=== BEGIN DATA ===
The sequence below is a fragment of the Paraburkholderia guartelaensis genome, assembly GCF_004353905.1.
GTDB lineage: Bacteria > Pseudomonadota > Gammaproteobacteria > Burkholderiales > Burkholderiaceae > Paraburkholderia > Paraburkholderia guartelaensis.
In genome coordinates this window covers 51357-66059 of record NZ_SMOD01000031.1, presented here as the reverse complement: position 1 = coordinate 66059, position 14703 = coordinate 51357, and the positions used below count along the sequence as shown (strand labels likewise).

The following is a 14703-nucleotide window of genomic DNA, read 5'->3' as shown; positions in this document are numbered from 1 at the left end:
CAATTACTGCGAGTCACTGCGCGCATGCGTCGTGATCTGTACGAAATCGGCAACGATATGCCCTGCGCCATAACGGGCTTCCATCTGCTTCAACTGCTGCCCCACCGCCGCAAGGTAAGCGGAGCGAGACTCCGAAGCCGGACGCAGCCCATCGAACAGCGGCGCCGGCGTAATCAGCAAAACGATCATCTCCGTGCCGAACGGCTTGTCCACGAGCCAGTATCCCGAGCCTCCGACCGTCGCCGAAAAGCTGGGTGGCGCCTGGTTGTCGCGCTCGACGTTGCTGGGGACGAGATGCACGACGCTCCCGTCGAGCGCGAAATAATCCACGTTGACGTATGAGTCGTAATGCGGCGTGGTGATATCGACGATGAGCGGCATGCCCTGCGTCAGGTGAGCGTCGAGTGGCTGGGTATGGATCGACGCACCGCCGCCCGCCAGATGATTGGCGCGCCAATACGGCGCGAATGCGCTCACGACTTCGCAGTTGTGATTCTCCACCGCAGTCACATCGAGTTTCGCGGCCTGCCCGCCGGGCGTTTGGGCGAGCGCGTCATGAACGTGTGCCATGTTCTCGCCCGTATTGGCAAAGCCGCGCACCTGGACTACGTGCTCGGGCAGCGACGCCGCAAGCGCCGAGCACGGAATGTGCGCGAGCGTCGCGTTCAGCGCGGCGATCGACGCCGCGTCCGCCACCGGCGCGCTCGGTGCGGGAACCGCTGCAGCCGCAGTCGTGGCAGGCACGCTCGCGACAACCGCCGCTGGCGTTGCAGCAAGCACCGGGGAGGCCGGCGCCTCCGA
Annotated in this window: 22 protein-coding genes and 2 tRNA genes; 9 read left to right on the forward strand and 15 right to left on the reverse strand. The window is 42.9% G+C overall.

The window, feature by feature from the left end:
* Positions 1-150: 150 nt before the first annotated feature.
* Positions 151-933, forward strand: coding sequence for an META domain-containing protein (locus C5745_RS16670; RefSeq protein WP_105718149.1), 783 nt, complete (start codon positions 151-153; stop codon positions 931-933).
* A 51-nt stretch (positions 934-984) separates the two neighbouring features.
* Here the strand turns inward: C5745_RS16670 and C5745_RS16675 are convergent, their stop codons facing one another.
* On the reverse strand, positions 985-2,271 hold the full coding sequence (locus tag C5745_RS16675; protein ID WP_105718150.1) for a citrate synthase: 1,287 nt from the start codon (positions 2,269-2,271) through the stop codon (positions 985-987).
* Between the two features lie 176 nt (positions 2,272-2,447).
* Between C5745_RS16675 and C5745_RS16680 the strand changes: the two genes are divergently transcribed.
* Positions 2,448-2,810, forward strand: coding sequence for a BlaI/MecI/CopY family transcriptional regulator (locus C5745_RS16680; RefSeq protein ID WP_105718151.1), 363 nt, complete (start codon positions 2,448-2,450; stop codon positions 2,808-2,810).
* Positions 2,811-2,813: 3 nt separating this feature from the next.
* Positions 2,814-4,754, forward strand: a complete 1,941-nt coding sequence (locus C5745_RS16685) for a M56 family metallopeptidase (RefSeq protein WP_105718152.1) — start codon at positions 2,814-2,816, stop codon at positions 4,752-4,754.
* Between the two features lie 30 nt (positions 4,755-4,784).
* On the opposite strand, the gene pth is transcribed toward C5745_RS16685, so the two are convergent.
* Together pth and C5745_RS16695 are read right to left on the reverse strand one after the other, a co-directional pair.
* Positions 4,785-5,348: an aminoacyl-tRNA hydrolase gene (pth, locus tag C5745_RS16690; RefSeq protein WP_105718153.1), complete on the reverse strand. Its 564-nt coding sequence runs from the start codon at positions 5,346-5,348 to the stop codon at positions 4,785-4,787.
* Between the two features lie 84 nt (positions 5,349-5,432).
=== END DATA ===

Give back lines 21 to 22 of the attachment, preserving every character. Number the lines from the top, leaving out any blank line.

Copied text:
* Positions 4,785-5,348: an aminoacyl-tRNA hydrolase gene (pth, locus tag C5745_RS16690; RefSeq protein WP_105718153.1), complete on the reverse strand. Its 564-nt coding sequence runs from the start codon at positions 5,346-5,348 to the stop codon at positions 4,785-4,787.
* Between the two features lie 84 nt (positions 5,349-5,432).